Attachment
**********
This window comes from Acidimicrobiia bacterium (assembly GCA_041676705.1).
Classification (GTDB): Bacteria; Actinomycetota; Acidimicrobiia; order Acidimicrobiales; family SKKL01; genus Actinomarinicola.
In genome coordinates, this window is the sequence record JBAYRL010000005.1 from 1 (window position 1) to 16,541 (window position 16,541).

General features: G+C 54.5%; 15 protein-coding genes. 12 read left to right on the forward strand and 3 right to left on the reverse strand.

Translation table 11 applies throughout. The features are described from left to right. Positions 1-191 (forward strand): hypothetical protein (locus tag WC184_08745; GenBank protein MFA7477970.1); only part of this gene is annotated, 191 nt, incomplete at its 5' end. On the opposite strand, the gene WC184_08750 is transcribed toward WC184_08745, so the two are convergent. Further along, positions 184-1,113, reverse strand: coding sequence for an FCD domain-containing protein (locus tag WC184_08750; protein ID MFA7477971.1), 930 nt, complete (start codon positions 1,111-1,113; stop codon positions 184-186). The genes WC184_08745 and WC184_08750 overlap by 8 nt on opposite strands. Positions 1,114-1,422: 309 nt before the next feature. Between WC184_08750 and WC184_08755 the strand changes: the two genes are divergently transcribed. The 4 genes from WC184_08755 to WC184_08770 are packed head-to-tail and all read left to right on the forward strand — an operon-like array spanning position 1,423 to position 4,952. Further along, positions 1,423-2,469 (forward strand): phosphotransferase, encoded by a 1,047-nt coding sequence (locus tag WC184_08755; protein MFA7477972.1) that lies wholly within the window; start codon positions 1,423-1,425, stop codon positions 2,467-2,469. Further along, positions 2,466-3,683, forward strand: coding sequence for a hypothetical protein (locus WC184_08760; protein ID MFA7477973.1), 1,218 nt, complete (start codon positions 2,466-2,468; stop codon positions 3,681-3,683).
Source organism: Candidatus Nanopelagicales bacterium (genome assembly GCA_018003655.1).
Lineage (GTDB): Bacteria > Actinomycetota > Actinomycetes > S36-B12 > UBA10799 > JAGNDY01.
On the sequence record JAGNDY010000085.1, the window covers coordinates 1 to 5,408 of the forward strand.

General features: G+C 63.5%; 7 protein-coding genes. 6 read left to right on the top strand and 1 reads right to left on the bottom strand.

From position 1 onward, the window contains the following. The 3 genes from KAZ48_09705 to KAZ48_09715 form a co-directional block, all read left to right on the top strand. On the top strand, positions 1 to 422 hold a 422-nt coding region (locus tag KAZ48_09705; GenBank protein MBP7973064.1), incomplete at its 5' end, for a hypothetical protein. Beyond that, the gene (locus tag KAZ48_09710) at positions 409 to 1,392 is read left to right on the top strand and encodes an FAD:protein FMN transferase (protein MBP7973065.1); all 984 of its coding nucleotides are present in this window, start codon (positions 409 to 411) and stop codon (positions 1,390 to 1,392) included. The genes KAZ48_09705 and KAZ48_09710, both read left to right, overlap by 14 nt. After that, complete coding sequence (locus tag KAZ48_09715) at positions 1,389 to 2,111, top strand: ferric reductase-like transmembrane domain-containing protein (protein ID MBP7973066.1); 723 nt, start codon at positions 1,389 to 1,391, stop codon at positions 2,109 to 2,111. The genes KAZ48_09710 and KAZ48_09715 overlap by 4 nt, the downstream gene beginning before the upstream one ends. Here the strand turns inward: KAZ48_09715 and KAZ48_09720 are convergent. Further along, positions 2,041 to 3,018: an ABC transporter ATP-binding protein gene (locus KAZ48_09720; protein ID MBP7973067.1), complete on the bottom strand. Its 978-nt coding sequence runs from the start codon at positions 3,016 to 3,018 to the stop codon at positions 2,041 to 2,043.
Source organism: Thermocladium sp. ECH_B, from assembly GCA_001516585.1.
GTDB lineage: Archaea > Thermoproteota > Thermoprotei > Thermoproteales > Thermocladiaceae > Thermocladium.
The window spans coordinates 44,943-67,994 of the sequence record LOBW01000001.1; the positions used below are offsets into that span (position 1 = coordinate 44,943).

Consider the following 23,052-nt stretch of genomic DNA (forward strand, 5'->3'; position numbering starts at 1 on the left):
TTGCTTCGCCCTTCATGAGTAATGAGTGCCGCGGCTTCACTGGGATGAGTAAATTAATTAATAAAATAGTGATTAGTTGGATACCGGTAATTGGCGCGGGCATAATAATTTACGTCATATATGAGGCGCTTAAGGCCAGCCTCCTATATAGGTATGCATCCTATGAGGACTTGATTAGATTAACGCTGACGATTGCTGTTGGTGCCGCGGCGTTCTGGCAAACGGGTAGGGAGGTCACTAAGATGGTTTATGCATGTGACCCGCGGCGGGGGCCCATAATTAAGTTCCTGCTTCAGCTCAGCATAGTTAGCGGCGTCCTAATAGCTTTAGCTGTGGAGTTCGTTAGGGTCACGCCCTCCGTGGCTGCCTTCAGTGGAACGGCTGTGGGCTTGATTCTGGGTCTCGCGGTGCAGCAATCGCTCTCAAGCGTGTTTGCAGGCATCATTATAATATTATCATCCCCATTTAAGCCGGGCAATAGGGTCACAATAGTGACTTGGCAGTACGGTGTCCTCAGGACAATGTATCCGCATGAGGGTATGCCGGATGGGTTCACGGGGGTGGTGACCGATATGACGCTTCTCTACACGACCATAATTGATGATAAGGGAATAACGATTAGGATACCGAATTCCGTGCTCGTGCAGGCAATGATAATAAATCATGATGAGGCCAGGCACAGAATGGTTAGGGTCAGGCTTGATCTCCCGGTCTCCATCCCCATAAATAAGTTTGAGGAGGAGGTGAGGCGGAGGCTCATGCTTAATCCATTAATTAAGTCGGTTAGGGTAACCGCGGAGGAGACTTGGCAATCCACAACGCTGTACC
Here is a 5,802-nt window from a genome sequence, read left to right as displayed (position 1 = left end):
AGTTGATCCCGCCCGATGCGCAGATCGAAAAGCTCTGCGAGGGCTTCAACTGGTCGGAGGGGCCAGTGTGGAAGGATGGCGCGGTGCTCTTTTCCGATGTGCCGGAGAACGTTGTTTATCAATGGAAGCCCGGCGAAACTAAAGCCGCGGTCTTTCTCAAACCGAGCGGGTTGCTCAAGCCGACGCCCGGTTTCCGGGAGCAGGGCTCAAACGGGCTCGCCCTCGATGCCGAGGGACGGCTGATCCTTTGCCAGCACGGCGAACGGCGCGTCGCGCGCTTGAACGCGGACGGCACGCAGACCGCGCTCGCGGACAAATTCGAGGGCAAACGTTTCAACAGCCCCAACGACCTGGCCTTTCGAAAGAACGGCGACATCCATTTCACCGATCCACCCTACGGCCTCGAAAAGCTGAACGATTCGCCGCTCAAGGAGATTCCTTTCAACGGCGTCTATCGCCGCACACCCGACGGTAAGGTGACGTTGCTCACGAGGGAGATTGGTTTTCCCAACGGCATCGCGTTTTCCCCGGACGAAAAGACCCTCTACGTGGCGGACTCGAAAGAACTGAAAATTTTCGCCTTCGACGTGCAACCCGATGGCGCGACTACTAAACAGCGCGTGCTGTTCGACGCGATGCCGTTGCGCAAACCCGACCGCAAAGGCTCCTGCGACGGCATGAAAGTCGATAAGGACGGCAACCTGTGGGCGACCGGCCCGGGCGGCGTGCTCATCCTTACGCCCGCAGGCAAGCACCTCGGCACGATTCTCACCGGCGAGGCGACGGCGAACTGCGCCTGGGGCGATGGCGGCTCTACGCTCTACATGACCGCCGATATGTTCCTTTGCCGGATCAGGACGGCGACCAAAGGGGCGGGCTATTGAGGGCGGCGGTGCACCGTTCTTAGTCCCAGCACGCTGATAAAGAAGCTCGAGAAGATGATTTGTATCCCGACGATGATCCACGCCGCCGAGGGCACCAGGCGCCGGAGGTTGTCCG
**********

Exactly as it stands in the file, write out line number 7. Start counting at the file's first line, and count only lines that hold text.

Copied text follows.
Lineage (GTDB): Bacteria > Actinomycetota > Actinomycetes > S36-B12 > UBA10799 > JAGNDY01.